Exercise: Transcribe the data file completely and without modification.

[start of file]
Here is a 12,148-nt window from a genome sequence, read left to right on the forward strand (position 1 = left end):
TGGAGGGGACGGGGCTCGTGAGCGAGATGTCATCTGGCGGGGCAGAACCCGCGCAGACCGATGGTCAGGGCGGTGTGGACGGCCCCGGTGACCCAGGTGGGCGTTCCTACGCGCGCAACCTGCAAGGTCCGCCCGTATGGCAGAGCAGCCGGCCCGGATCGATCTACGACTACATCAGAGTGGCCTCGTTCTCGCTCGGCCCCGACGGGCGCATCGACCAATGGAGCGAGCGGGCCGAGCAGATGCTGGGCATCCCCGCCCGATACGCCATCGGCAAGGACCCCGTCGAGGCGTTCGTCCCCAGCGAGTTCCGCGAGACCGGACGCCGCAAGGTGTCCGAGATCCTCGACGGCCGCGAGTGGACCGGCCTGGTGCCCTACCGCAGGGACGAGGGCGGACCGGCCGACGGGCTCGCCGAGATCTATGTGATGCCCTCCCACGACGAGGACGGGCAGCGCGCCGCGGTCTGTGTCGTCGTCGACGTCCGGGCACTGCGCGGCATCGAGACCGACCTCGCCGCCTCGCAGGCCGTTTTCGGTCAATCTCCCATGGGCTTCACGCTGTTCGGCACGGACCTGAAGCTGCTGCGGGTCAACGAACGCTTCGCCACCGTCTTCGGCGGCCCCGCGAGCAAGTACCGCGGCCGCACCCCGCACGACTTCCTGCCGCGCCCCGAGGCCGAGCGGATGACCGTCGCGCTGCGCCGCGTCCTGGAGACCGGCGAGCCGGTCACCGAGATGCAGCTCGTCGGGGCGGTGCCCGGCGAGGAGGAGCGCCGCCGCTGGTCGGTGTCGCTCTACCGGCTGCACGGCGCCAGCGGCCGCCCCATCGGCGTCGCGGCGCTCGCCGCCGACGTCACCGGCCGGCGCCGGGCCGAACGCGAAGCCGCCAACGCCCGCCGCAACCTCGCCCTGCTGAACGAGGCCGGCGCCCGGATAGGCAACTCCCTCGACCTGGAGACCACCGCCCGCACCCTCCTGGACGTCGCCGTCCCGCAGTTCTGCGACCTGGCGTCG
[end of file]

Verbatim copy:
Here is a 12,148-nt window from a genome sequence, read left to right on the forward strand (position 1 = left end):
TGGAGGGGACGGGGCTCGTGAGCGAGATGTCATCTGGCGGGGCAGAACCCGCGCAGACCGATGGTCAGGGCGGTGTGGACGGCCCCGGTGACCCAGGTGGGCGTTCCTACGCGCGCAACCTGCAAGGTCCGCCCGTATGGCAGAGCAGCCGGCCCGGATCGATCTACGACTACATCAGAGTGGCCTCGTTCTCGCTCGGCCCCGACGGGCGCATCGACCAATGGAGCGAGCGGGCCGAGCAGATGCTGGGCATCCCCGCCCGATACGCCATCGGCAAGGACCCCGTCGAGGCGTTCGTCCCCAGCGAGTTCCGCGAGACCGGACGCCGCAAGGTGTCCGAGATCCTCGACGGCCGCGAGTGGACCGGCCTGGTGCCCTACCGCAGGGACGAGGGCGGACCGGCCGACGGGCTCGCCGAGATCTATGTGATGCCCTCCCACGACGAGGACGGGCAGCGCGCCGCGGTCTGTGTCGTCGTCGACGTCCGGGCACTGCGCGGCATCGAGACCGACCTCGCCGCCTCGCAGGCCGTTTTCGGTCAATCTCCCATGGGCTTCACGCTGTTCGGCACGGACCTGAAGCTGCTGCGGGTCAACGAACGCTTCGCCACCGTCTTCGGCGGCCCCGCGAGCAAGTACCGCGGCCGCACCCCGCACGACTTCCTGCCGCGCCCCGAGGCCGAGCGGATGACCGTCGCGCTGCGCCGCGTCCTGGAGACCGGCGAGCCGGTCACCGAGATGCAGCTCGTCGGGGCGGTGCCCGGCGAGGAGGAGCGCCGCCGCTGGTCGGTGTCGCTCTACCGGCTGCACGGCGCCAGCGGCCGCCCCATCGGCGTCGCGGCGCTCGCCGCCGACGTCACCGGCCGGCGCCGGGCCGAACGCGAAGCCGCCAACGCCCGCCGCAACCTCGCCCTGCTGAACGAGGCCGGCGCCCGGATAGGCAACTCCCTCGACCTGGAGACCACCGCCCGCACCCTCCTGGACGTCGCCGTCCCGCAGTTCTGCGACCTGGCGTCG